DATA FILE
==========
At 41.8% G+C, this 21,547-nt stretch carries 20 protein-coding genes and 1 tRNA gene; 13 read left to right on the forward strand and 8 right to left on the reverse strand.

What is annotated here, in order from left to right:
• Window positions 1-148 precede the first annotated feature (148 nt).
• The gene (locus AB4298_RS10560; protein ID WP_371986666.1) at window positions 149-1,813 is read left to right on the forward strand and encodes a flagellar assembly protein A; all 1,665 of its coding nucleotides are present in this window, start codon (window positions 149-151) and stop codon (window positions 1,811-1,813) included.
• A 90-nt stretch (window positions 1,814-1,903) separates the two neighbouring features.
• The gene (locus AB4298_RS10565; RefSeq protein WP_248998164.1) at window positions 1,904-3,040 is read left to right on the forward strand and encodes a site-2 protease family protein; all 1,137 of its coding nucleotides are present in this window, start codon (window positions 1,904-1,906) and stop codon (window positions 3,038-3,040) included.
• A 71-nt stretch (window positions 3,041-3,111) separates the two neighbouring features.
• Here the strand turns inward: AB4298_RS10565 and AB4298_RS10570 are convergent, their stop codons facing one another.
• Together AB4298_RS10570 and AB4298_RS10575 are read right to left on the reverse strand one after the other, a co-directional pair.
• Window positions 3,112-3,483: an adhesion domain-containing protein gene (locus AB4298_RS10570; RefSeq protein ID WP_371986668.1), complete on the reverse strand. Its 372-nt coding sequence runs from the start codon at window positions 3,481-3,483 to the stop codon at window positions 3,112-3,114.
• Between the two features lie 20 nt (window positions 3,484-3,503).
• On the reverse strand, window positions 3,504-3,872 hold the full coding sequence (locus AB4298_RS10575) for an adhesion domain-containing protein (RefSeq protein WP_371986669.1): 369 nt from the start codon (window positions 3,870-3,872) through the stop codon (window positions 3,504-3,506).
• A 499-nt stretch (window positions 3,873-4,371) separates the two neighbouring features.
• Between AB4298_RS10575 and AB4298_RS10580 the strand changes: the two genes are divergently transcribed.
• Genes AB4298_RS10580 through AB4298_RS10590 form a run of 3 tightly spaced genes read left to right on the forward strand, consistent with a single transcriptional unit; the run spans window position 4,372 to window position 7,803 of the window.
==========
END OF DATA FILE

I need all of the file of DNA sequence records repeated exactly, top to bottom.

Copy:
At 41.8% G+C, this 21,547-nt stretch carries 20 protein-coding genes and 1 tRNA gene; 13 read left to right on the forward strand and 8 right to left on the reverse strand.

What is annotated here, in order from left to right:
• Window positions 1-148 precede the first annotated feature (148 nt).
• The gene (locus AB4298_RS10560; protein ID WP_371986666.1) at window positions 149-1,813 is read left to right on the forward strand and encodes a flagellar assembly protein A; all 1,665 of its coding nucleotides are present in this window, start codon (window positions 149-151) and stop codon (window positions 1,811-1,813) included.
• A 90-nt stretch (window positions 1,814-1,903) separates the two neighbouring features.
• The gene (locus AB4298_RS10565; RefSeq protein WP_248998164.1) at window positions 1,904-3,040 is read left to right on the forward strand and encodes a site-2 protease family protein; all 1,137 of its coding nucleotides are present in this window, start codon (window positions 1,904-1,906) and stop codon (window positions 3,038-3,040) included.
• A 71-nt stretch (window positions 3,041-3,111) separates the two neighbouring features.
• Here the strand turns inward: AB4298_RS10565 and AB4298_RS10570 are convergent, their stop codons facing one another.
• Together AB4298_RS10570 and AB4298_RS10575 are read right to left on the reverse strand one after the other, a co-directional pair.
• Window positions 3,112-3,483: an adhesion domain-containing protein gene (locus AB4298_RS10570; RefSeq protein ID WP_371986668.1), complete on the reverse strand. Its 372-nt coding sequence runs from the start codon at window positions 3,481-3,483 to the stop codon at window positions 3,112-3,114.
• Between the two features lie 20 nt (window positions 3,484-3,503).
• On the reverse strand, window positions 3,504-3,872 hold the full coding sequence (locus AB4298_RS10575) for an adhesion domain-containing protein (RefSeq protein WP_371986669.1): 369 nt from the start codon (window positions 3,870-3,872) through the stop codon (window positions 3,504-3,506).
• A 499-nt stretch (window positions 3,873-4,371) separates the two neighbouring features.
• Between AB4298_RS10575 and AB4298_RS10580 the strand changes: the two genes are divergently transcribed.
• Genes AB4298_RS10580 through AB4298_RS10590 form a run of 3 tightly spaced genes read left to right on the forward strand, consistent with a single transcriptional unit; the run spans window position 4,372 to window position 7,803 of the window.